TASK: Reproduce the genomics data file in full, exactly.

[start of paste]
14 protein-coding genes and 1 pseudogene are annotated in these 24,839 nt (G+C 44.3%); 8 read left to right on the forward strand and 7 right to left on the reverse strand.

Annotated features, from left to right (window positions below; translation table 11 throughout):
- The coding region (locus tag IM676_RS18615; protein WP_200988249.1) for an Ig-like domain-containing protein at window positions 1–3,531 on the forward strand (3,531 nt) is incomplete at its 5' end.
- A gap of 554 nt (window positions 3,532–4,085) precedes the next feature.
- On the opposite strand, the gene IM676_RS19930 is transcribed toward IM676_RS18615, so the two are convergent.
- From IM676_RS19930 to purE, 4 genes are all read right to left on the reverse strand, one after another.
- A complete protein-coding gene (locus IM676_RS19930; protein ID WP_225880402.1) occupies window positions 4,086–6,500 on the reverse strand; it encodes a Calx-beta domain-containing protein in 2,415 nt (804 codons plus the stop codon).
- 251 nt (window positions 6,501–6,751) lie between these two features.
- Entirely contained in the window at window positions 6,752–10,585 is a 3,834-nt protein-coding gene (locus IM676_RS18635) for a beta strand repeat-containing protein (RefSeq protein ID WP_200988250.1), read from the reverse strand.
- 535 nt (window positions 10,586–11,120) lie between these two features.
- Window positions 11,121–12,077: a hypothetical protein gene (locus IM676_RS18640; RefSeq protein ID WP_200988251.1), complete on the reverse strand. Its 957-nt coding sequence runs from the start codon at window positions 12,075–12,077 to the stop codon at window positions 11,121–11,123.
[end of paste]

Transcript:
14 protein-coding genes and 1 pseudogene are annotated in these 24,839 nt (G+C 44.3%); 8 read left to right on the forward strand and 7 right to left on the reverse strand.

Annotated features, from left to right (window positions below; translation table 11 throughout):
- The coding region (locus tag IM676_RS18615; protein WP_200988249.1) for an Ig-like domain-containing protein at window positions 1–3,531 on the forward strand (3,531 nt) is incomplete at its 5' end.
- A gap of 554 nt (window positions 3,532–4,085) precedes the next feature.
- On the opposite strand, the gene IM676_RS19930 is transcribed toward IM676_RS18615, so the two are convergent.
- From IM676_RS19930 to purE, 4 genes are all read right to left on the reverse strand, one after another.
- A complete protein-coding gene (locus IM676_RS19930; protein ID WP_225880402.1) occupies window positions 4,086–6,500 on the reverse strand; it encodes a Calx-beta domain-containing protein in 2,415 nt (804 codons plus the stop codon).
- 251 nt (window positions 6,501–6,751) lie between these two features.
- Entirely contained in the window at window positions 6,752–10,585 is a 3,834-nt protein-coding gene (locus IM676_RS18635) for a beta strand repeat-containing protein (RefSeq protein ID WP_200988250.1), read from the reverse strand.
- 535 nt (window positions 10,586–11,120) lie between these two features.
- Window positions 11,121–12,077: a hypothetical protein gene (locus IM676_RS18640; RefSeq protein ID WP_200988251.1), complete on the reverse strand. Its 957-nt coding sequence runs from the start codon at window positions 12,075–12,077 to the stop codon at window positions 11,121–11,123.